Depends on the traffic...
 

avtella

Very Senior Member
I know Quantenna is sampling an 8x8 ac chipset but after hearing about all the issues with their previous implementaion, I hope Qualcomm or Broadcomm also come out with their own variants quickly. As Merlin said earlier with newer mobile devices coming out with dual WiFi antennas it would be better to have MU-MIMO with more than 4 antennas.
 
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sfx2000

Part of the Furniture
MU-MIMO increases total throughput by enabling up to three devices to share the same airtime. Only MU devices can do this. So one MU and one SU device will require two transmit airtime periods. No throughput gain.

Stumbled across this a while back that gives a great illustration of what MU can do for overall channel efficiency - now note that individual clients aren't going to be much faster (actually not faster at all), but certain scenarios can make the link available more often for SU clients..

q-and-a-c67-734152_3.jpg


q-and-a-c67-734152_4.jpg
 

thiggins

Mr. Easy
Staff member
sfx: Could you please cite the source for the diagrams?

I don't think it was ever claimed MU devices would have higher PHY rates. The claimed advantage has always been higher total throughput.
 

avtella

Very Senior Member
I believe Qualcomm mentioned an overall 200+ Mbps hit with MU-MIMO in throughput due to overhead and "training packets" and that it could even be worse depending on the situation but still overall beneficial.

This seems like a pretty good article:
http://semiaccurate.com/2015/04/27/qualcomm-talks-802-11ac-mu-mimo-details/


It seems from the Qualcomm roadmap the IPQ 8065 does not suffer from the n-1 MU-MIMO streams problem and I believe Broadcom also mentioned about working on solving that problem in another article which I can't seem to find. Anyone have thoughts on that?
 
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paraplu

Regular Contributor
Currently using a MUMIMO Samsung S7 as client to my sitecom Greyhound router (same Qualcomm hardware as tplink ac2600).

Question: is it normal that max linkspeed is 433 in MUMIMO mode, compared to 866 in SUMIMO?
 

thiggins

Mr. Easy
Staff member
Currently using a MUMIMO Samsung S7 as client to my sitecom Greyhound router (same Qualcomm hardware as tplink ac2600).

Question: is it normal that max linkspeed is 433 in MUMIMO mode, compared to 866 in SUMIMO?
2x2 MU-MIMO STA is a valid configuration. But can't say whether it is normal. Could be Samsung or chip vendor steps down to 1x1 for MU mode.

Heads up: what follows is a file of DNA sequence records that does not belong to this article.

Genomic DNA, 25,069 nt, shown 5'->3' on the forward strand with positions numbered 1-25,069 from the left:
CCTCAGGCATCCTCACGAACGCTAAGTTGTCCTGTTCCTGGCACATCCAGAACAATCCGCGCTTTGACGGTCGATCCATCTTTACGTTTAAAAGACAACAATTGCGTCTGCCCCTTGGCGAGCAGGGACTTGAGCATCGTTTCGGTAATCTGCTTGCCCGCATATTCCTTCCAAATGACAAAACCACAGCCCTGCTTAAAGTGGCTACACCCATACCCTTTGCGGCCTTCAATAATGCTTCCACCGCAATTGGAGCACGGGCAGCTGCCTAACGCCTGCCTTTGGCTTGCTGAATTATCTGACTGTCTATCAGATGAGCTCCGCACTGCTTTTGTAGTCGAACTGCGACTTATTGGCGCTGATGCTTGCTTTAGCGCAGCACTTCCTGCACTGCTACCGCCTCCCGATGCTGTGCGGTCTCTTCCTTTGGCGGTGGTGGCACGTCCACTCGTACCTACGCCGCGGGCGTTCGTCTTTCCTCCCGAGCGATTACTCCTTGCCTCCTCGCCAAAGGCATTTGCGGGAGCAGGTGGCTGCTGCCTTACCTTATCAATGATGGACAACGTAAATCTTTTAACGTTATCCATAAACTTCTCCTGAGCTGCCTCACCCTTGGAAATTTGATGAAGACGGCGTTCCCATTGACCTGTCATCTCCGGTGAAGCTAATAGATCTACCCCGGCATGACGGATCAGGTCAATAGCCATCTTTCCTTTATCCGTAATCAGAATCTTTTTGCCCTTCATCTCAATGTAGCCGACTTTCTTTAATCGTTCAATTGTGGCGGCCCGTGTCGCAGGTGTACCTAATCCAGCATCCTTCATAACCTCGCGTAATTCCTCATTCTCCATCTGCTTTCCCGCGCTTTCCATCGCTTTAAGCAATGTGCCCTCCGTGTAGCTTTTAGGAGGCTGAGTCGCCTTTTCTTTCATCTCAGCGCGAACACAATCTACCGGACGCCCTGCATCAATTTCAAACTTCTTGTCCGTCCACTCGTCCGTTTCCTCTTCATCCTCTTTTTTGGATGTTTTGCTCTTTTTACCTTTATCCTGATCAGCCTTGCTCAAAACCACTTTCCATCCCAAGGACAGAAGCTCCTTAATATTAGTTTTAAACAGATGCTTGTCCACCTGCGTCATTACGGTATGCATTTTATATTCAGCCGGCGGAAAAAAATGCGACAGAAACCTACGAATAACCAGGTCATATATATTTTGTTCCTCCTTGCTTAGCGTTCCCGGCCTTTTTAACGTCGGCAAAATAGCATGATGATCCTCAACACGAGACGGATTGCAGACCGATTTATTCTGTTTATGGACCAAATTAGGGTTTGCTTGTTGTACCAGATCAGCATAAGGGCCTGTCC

sfx2000

Part of the Furniture
Currently using a MUMIMO Samsung S7 as client to my sitecom Greyhound router (same Qualcomm hardware as tplink ac2600).

Question: is it normal that max linkspeed is 433 in MUMIMO mode, compared to 866 in SUMIMO?

The AP makes the decision to either do SU or MU, and it determines the link rate/stream config based on feedback from the MU and SU clients, and current traffic loads...

Totally reasonable that it might consider a MU single stream frame over a SU two stream frame based on overall feedback from all clients...

(MU depends on feedback not only from MU clients, but all clients within the BSS that speak 802.11ac, not just MU, but also SU)
 

sfx2000

Part of the Furniture
I don't think it was ever claimed MU devices would have higher PHY rates. The claimed advantage has always been higher total throughput

I agree - MU has always been about capacity and link utilization and overall throughput, even though any specific STA is still limited to what it can do, and in many cases, it might be lower to a specific STA, but generally... it depends on the entire BSS - how many clients, how many can do MU, what the traffic load is across the clients, and any upstream (Router/AP) prioritization might come into play...

Scheduling is hard - whether or not to do MU, does the beam forming matrix support that instance when it might work, and how to recover when it doesn't.

Qualcomm (outside of Atheros, and combining Atheros works as well) and Broadcom are probably at the forefront for this in 802.11 at the moment - it's deep and serious work, and scheduling algorithms are very proprietary - and one can appreciate the challenge that Quantenna is facing, as they do not seem to have a client chipset in wide distribution to develop/test against...

Interoperability is going to be the toughest nut to crack - consider Intel, who has a wide customer client base, but has to test against QCA/Broadcom, and at some point Quantenna and Marvell (and sometime in the future, MediaTek/Ralink and Realtek if they decide to do the MU thing...)

MU is a very big challenge from both a AP and Client perspective - I wouldn't hold one's breath for a rapid deployment of this feature in 2016...
 

thiggins

Mr. Easy
Staff member
The AP makes the decision to either do SU or MU, and it determines the link rate/stream config based on feedback from the MU and SU clients, and current traffic loads...
True. Could it also be possible that the STA's firmware makes a decision to do MU in 1x1 only also?